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June 22, 2010     The Ortonville Independent
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June 22, 2010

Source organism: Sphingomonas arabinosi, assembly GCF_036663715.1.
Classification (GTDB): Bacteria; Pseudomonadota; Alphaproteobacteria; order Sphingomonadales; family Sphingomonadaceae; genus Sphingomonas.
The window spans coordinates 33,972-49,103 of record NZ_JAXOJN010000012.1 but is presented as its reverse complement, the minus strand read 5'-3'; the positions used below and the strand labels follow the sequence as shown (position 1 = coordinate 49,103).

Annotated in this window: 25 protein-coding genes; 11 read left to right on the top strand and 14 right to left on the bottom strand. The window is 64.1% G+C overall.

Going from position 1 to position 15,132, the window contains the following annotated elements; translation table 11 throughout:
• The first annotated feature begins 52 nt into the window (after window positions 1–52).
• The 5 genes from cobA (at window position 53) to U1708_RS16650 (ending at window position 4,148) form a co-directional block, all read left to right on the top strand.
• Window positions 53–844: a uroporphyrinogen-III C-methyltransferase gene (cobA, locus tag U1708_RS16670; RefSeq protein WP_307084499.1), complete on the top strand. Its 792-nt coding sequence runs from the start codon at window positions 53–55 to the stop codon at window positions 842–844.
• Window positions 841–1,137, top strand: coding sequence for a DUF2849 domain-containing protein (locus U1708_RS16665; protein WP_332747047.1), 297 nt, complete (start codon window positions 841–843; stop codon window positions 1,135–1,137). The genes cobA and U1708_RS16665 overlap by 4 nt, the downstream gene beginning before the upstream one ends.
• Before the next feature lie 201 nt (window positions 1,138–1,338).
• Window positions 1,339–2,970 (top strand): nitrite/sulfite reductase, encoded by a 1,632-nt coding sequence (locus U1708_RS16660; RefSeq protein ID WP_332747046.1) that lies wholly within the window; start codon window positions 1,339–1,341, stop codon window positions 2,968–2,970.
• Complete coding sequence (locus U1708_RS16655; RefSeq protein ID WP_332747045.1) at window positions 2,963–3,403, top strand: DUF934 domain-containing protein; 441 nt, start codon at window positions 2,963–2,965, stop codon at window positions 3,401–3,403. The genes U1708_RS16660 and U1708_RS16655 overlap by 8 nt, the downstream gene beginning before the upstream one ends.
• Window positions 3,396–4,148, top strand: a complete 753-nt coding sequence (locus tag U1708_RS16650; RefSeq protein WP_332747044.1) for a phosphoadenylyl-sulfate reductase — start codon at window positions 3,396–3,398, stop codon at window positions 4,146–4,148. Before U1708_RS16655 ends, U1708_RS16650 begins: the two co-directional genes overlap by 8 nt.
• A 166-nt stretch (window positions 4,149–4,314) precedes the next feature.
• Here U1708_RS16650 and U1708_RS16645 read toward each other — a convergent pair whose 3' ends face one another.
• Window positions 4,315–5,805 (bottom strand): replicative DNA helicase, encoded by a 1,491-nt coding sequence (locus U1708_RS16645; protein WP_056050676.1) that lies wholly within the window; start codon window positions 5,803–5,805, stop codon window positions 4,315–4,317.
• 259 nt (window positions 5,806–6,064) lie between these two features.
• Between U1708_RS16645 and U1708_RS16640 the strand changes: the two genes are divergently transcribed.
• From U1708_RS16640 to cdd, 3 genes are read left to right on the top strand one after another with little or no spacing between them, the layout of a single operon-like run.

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ii CLIMBING THE GREAT WALL was a great experience for Alyssa, Lyle, Gwen, Melissa, and Aaron Olson. A South Dakota family returns to China (Editor's note: This is the fifth in a series of articles from former Ortonville Independ- ent reporter Lyle OIson on his family's return to China.) Last week 17 of us went to the countryside south of Shenyang to con- duct a medical clinic: l0 Chinese, five Olsons, and two other Americans, one a doctor living here and the other a Rice University student of Chinese de- scent. Daughter-in-law Melissa was the most useful• With her SDSU pharmacy training, she was prepared to take blood pressure, which she did for nearly three hours. Aaron, who starts medical school August 2, and Alyssa, who has considered nursing, shadowed resident doctors. Gwen and I were given a two-fold PR job to greet the elderly patients and pray. It was fun to watch the American doctor interact with his students as they discussed their diagnosis of the pa- tients, and then listen to him lecture in Chinese about the difference between chest pain and heart disease on the bus home. For 13 years, he's been teaching Western family practice medicine, a fairly new field here. Two days later, we arrived in Dalian, called the Hong Kong of Northern China and one of the coun- try's most livable cities. Along the Yel- low Sea, it's a beautiful city of lawns, squares, fountains, and gardens. Searching for "Dalian seafood" on the internet, I found information about a chain with 11 locations in the city. Looking out our 18th floor hotel win- dow, Aaron spotted a sign for one of them. At Tian Tian Yu Gang, we en- joyed the best shrimp we've ever had. Li Wang from Brookings met us at the Dalian train station and guided us for three days. We visited her home vil- lage of Ping Fang, where Bethel Bap- tist in Brookings helped establish the first-ever Protestant church. In Zhuanghe, we visited a beautiful government-registered Three-Self Church, which seats 2,000 and opened in December 2009. Adjacent to the church, we visited Li's father in an as- sisted living center the church owns. A former prison, the remodeled fa- cility opened last fall and now houses 70 seniors in rooms similar to such fa- cilities in the U.S. These centers are rare in China. Ironically, we heard a group, of residents singing hymns in a meetmg room. Ping Fang had no indoor plumbing, narrow dirt streets, and large piles of corn stalks for cooking fires. Not far away, economic development areas are 21st century. While some residents walk with hoes on their shoulders on new, wide, immaculately landscaped roads, others whiz past in Peugeots, BMWs, and Land Rovers. Barefoot and bent over in the muck, hundreds of Chinese plant rice one sprig at a time. A few kilometers fur- ther on, at least 25 dump trucks and nearly as many excavators move red dirt from one location to another, build- ing, we assume, holding ponds to raise fish. China remains a land of extreme contrast. On Sunday, we returned to Shang- hai for two days. That evening, riding to a Uighar (a Muslim people group in Western China) restaurant in the side- car of Jon Minor's motorcycle was a once-in-a-lifetime experience. It's a Chinese copy of a Russia copy of a German BMW from the 1940s. Monday, Aaron and I visited Shang- hai Talk, an English-language maga- zine, and the Shanghai Daktronics office, having lunch with the three American employees here (two SDSU grads). We'll live most of Tuesday, June 8 twice, leaving China at 4 p.m. and ar- riving in the States Tuesday aftemoon about 7 p,m. We'll be back in Brook- ings a day later, Note: Lyle Olson, a professor in SDSU's Department of Journalism & Mass Communication, is a Bristol native. Gwen is from rural Ortonville. The 2002 newspapers columns are still available at: htv.'//web.itctel.com/olsonlga/page2a • html. Recruiting keeping active volunteers Communities, clubs, an£1 organiza- tions and institutions all need active volunteers. The challenge seems to be getting people to step up to the plate. How can you recruit volunteers and keep them involved when every- one is busy and there is no paycheck? The SD Cooperative Extension Service will offer a FREE workshop in Big Stone City to address this chal- lenge. Anyone in the surrounding area, including leaders of organizations and institutions are invited to attend. The event will be held on Monday, June 28 beginning at 6:30 p.m. in the Big Stone City Senior Center with a light supper, followed by the work- shop. Local Horizons coach, Martha Landes, will be the presenter. The workshop will include topics such as: What motivates a volunteer, How to spell out expectations of vol- unteers, Recruiting the right people for the task, Keeping track of your volunteers, and Recognizing volun- teers. The presentation will be very interactive. In order to provide a meal, regis- tration is required. Please call: Elaine Hofhenke at 862-8636 to sign up by June 27. Horizons project funds, through the Northwest Area Foundation, will support this effort. GRETA PRINSEN, grand- daughter of Marlys Homrighausen had the closest guess as to how many pieces of candy were in the container at the Magic • Program on Wednesday, June 16 at the Ortonville Public Library and won the jar of candy. Cards of Thanks CARD OF THANKS Iwould like to say thank you to all who visited me and for prayers said for me while I was in the hospital. A special thank you to Pastor Beth, also to Dr. Beyer, Dr. Krueger and to the nurses for their wonderful care. 23-1 Vernon Goldsmith CARD OF THANKS We would like to thank everyone for the many cards we received for the surprise card shower for our 60th anniversary• Also to those who stopped in to wish us "Happy anniversary!" It was so special and something we will always remember• Marilyn and Bob Dybvig, 23-1" Rhondi and Casanova CARD OF THANKS We would like to thank all who remembered us at this difficult time. Also thank you for the cards, flowers, food and all the kindness and words of sympathy. Thanks to Pastor Beth for her comforting words and to the ladies who worked in the kitchen. 23-1 Families of Richard Goldsmith SERVING LUNCH... I I:00 AH to I:00 PM TUES., JUNE 22 - Italian Sandwich WED., JUNE 23 - Green Chili Burger THURS., JUNE 24 - Veggie Paninl FRI., JUNE 25 - Chimichanga MON., JUNE 28 - Pimento Cheeseburgel TUES., JUNE 29 - Persian Tuna Sandwich SERVING DINNER... 5:00 9M to Close JUNE 22 - Bacon Wrapped Shrimp WED., JUNE 23 - Pasta with Vodka Cream Sauce THURS., JUNE 24 - Prlme Rib FRI., JUNE 25 - Cordon Bleu SAT., JUNE 26 - No Dining TUES., JUNE 29 - Mushroom & Swiss Chicken Music in Central Park! at the top of the park in Ortonville, Minnesota... Washington Avenue, 1/2 block east of Library Enjoy the Evening Air and Refreshments/ Listen to Music from Local Bands/ Proceeds will go towards picnic tables in Central Park! WANTED: MUSICIANS/- Call 839-7124 Supplemental funds have been applied for from Thrivent for Lutherans #'31319 $175 !!i:!:i w 605-541- Thursday, June 24 "Japanese Night" Thursday, tidy 1 "Great American Picnic" i Are Hot In June at Ortonville Cenex. App " Any Large ,ettzer00 ..... r00za t +, Basket You Save $&O0! ...... :::; ................ ..=a .......... .= And A 2 Liter Pop M7.99 + CENEX C-STORE ORTONVILLE, MN PHONE 320-839-3883 .... iiii'ili;i ii+ ii!ili?!ii+i'iii!' BACK BY POPULAR DEMAND! Wednesday Night: ALL- YOU-CAN-EA T Chicken Fettucini o.00,,s7.95 Wednesday Lounge Specials: 25¢ Wings (orvo u.,, ono) Friday Nicht June 25th Tuesday, June 22, 2010 INDEPENDENT Paoc 13